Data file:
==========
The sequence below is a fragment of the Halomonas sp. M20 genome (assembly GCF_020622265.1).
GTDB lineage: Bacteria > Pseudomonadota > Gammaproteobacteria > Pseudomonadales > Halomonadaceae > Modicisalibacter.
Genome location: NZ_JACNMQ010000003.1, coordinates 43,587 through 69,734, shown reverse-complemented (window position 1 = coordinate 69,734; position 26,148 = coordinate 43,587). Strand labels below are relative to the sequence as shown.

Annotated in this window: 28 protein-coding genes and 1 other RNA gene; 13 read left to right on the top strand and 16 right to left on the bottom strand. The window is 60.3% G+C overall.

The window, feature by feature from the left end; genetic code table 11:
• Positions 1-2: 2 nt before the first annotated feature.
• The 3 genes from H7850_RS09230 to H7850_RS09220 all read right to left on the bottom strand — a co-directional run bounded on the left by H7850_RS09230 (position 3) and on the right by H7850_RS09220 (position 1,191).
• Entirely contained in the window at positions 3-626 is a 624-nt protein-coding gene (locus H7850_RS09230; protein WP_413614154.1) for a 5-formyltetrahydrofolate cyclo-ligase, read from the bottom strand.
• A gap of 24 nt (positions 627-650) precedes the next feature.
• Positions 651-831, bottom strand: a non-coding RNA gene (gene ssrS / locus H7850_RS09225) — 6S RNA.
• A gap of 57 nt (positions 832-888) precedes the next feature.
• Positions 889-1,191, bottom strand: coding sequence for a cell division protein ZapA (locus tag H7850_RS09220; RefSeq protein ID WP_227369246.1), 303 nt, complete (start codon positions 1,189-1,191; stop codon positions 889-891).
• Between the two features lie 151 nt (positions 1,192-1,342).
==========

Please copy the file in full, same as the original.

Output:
The sequence below is a fragment of the Halomonas sp. M20 genome (assembly GCF_020622265.1).
GTDB lineage: Bacteria > Pseudomonadota > Gammaproteobacteria > Pseudomonadales > Halomonadaceae > Modicisalibacter.
Genome location: NZ_JACNMQ010000003.1, coordinates 43,587 through 69,734, shown reverse-complemented (window position 1 = coordinate 69,734; position 26,148 = coordinate 43,587). Strand labels below are relative to the sequence as shown.

Annotated in this window: 28 protein-coding genes and 1 other RNA gene; 13 read left to right on the top strand and 16 right to left on the bottom strand. The window is 60.3% G+C overall.

The window, feature by feature from the left end; genetic code table 11:
• Positions 1-2: 2 nt before the first annotated feature.
• The 3 genes from H7850_RS09230 to H7850_RS09220 all read right to left on the bottom strand — a co-directional run bounded on the left by H7850_RS09230 (position 3) and on the right by H7850_RS09220 (position 1,191).
• Entirely contained in the window at positions 3-626 is a 624-nt protein-coding gene (locus H7850_RS09230; protein WP_413614154.1) for a 5-formyltetrahydrofolate cyclo-ligase, read from the bottom strand.
• A gap of 24 nt (positions 627-650) precedes the next feature.
• Positions 651-831, bottom strand: a non-coding RNA gene (gene ssrS / locus H7850_RS09225) — 6S RNA.
• A gap of 57 nt (positions 832-888) precedes the next feature.
• Positions 889-1,191, bottom strand: coding sequence for a cell division protein ZapA (locus tag H7850_RS09220; RefSeq protein ID WP_227369246.1), 303 nt, complete (start codon positions 1,189-1,191; stop codon positions 889-891).
• Between the two features lie 151 nt (positions 1,192-1,342).